#1
Hi, I'm building an electric guitar with the scale length 648mm (I'd prefer mm to inches). So yeah I used stewmacs fret calculator (http://www.stewmac.com/FretCalculator) and found out that for a tuneomatic bridge this is what it told me : 649.588mm (± 0.5mm) from nut to center of treble-side post. Mount bass-side post 1.5mm - 3mm further from the nut.

That makes sense, but my question is after you have mounted that bridge part, where is the second part(I think its called a tailpiece) go, well does it matter precisely for this part where it goes/ how far away from the actaul bridge part.

Thanks
Ps if you do know the answer can you give me the distance it should be from either the bridge or the nut
#2
I don't think there's a fixed distance for it. I just did a rough check, and the stop bar/tailpieces on my Gibson SG Special and LP are about the same distance apart(1 1/2 fingers width), but the gap on my Epiphone LP is 2 fingers.

It's worth noting, though, that on the Gibsons, the strings are in contact with the TOM bridge, but not on the Epi. Whether that makes a difference to tone or anything, I'm not sure I could say.
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#3
Thanks, I was just wondering, because I know if you place the bridge wrong it screws up the intonation, but I guess the tailpiece wouldn't affect it much.
#4
I have heard, though I can't confirm, that the tailpiece placement can affect sustain.

There's probably someone here that actually knows more, though.
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#5
Quote by slapsymcdougal
I have heard, though I can't confirm, that the tailpiece placement can affect sustain.

There's probably someone here that actually knows more, though.

As I understand it, placing the tailpiece closer to the bridge would mean more downward pressure on the bridge because of the higher break angle. As far as I know - though I stress that all this is just wisdom picked up in fragments from people who know more - that'd mean (slightly!) more sustain and (slightly!) harder bends because the extra friction would make it harder for the string to move in the saddle. I doubt there's any hugely perceivable effect, except when placement is taken to an absolute extreme (i.e. the complaint of poor sustain on Fender Jaguars).

In short, there are some effects of where you put the tailpiece, but I don't think any of them call for precision. The important thing seems to be having it relatively close to the bridge, same reason Gibson headstocks are angled back and Fender headstocks have string retainers/string trees. If you stick it in more or less the normal place I doubt you'll have any serious problems.
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Last edited by K33nbl4d3 at Jul 12, 2014,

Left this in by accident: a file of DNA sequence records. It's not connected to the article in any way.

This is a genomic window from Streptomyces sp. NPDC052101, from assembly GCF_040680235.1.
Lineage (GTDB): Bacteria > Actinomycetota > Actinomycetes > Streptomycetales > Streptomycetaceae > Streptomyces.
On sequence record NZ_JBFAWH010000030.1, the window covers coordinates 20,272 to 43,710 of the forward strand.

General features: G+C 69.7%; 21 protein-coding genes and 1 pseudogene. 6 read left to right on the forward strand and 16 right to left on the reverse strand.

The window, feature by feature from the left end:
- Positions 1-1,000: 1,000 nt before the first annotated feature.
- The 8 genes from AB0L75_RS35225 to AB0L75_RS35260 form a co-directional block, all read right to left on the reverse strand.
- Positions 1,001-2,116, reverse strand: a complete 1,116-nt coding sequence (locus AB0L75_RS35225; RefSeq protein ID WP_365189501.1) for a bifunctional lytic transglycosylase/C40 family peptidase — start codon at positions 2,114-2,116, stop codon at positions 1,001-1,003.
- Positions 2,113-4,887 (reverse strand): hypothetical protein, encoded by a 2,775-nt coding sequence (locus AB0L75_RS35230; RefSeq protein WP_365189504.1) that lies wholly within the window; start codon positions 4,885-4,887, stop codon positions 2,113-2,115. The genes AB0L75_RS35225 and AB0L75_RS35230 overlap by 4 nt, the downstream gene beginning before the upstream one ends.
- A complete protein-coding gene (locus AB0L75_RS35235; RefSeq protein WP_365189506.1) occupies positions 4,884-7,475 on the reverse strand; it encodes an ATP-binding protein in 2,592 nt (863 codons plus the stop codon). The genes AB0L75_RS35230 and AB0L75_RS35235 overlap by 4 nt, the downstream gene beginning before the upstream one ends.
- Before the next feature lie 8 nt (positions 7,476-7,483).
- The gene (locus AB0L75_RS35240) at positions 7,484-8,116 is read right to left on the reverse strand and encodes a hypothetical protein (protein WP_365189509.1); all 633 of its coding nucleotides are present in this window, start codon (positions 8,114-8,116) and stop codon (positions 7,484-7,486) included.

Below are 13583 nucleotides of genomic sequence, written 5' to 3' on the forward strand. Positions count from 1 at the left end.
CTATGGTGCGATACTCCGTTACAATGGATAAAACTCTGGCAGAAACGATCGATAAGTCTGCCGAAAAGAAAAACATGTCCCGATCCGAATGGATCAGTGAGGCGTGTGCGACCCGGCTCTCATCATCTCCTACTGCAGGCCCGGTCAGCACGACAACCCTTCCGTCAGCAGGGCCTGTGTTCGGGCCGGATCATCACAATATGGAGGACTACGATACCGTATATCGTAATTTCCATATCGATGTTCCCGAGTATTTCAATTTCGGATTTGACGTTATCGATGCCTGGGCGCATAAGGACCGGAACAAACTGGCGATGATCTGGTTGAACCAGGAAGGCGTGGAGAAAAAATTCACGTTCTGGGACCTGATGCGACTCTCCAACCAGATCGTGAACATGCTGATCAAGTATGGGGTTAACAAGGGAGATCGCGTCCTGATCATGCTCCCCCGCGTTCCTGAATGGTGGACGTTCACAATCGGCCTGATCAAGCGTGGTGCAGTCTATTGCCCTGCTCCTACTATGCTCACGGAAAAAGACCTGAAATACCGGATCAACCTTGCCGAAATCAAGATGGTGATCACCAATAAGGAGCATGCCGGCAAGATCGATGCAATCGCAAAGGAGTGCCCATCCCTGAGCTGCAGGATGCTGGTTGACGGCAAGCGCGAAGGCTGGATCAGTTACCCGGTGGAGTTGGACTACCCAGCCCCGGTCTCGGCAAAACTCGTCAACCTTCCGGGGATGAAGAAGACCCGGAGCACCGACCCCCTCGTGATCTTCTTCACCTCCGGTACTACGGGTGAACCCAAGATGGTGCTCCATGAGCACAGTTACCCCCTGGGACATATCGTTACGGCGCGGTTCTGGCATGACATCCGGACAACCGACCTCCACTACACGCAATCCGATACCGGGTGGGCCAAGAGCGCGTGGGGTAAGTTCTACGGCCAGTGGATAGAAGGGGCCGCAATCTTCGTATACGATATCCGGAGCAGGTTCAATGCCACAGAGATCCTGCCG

#6
The measurement from my LP blueprint is 15.2 CM from the rear (strap pin to mount screw line). But as mentioned it does vary.

I notice you mentioned mounting the bridge first, this is backwards, you should mount the tail piece first to ensure proper string alignment. Then string up both E strings and this will dictate where your bridge goes. If you do it the other way round you can end up with the strings not running straight between the bridge and tail piece.
Last edited by Manton Customs at Jul 12, 2014,
#7
Quote by Manton Customs
The measurement from my blueprint is 15.2 CM from the rear (strap pin to mount screw line). But as mentioned it does vary.

I notice you mentioned mounting the bridge first, this is backwards, you should mount the tail piece first to ensure proper string alignment. Then string up both E strings and this will dictate where your bridge goes. If you do it the other way round you can end up with the strings not running straight between the bridge and tail piece.

I have done around 100 guitars with TOM bridges, and never done it this way, and they pretty much all came out straight.
I personally dont think you need to do the taipiece first, but whatever will work best for you.
#8
Quote by Explorerbuilder
I have done around 100 guitars with TOM bridges, and never done it this way, and they pretty much all came out straight.
I personally dont think you need to do the taipiece first, but whatever will work best for you.


Just a tip I thought would be useful as it makes a lot of sense and ensures everything is correct...almost idiot proof!
#9
Don't forget the hole for the groundwire. The tailpiece is adjusted in height so the strings don't touch the back of the TOM frame as they come off of the back of the saddles. Strings touching the TOM frame behind the saddle effects the tuning and tone of the string.
Adjust the TOM saddles for optimum range. Make sure the string's intonation point is within the saddles adjustment to help locate the post holes.
The critical thing is to make sure the strings are centered on the fretboard. Use the dots or edge of the fretboard to align a loose pair of strings to help center the strings. This locates the tailpiece and bridge centerlines.
Last edited by Guitbuilder at Jul 12, 2014,